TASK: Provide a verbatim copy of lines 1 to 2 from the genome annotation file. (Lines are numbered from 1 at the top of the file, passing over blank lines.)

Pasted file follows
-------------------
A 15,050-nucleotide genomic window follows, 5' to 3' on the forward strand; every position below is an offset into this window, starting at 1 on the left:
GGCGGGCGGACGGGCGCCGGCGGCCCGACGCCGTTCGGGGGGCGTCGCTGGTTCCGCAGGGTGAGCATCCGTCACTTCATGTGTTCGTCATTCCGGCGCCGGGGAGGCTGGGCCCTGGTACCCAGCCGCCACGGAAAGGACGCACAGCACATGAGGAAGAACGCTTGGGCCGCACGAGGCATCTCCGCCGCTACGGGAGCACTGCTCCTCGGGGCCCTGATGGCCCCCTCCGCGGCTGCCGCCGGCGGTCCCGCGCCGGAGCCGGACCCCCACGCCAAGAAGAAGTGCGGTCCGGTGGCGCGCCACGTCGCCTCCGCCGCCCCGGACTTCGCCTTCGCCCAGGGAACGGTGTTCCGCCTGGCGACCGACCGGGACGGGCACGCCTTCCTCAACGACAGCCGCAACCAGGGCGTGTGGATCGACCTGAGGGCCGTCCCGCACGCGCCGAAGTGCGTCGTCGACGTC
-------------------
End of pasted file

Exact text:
A 15,050-nucleotide genomic window follows, 5' to 3' on the forward strand; every position below is an offset into this window, starting at 1 on the left:
GGCGGGCGGACGGGCGCCGGCGGCCCGACGCCGTTCGGGGGGCGTCGCTGGTTCCGCAGGGTGAGCATCCGTCACTTCATGTGTTCGTCATTCCGGCGCCGGGGAGGCTGGGCCCTGGTACCCAGCCGCCACGGAAAGGACGCACAGCACATGAGGAAGAACGCTTGGGCCGCACGAGGCATCTCCGCCGCTACGGGAGCACTGCTCCTCGGGGCCCTGATGGCCCCCTCCGCGGCTGCCGCCGGCGGTCCCGCGCCGGAGCCGGACCCCCACGCCAAGAAGAAGTGCGGTCCGGTGGCGCGCCACGTCGCCTCCGCCGCCCCGGACTTCGCCTTCGCCCAGGGAACGGTGTTCCGCCTGGCGACCGACCGGGACGGGCACGCCTTCCTCAACGACAGCCGCAACCAGGGCGTGTGGATCGACCTGAGGGCCGTCCCGCACGCGCCGAAGTGCGTCGTCGACGTC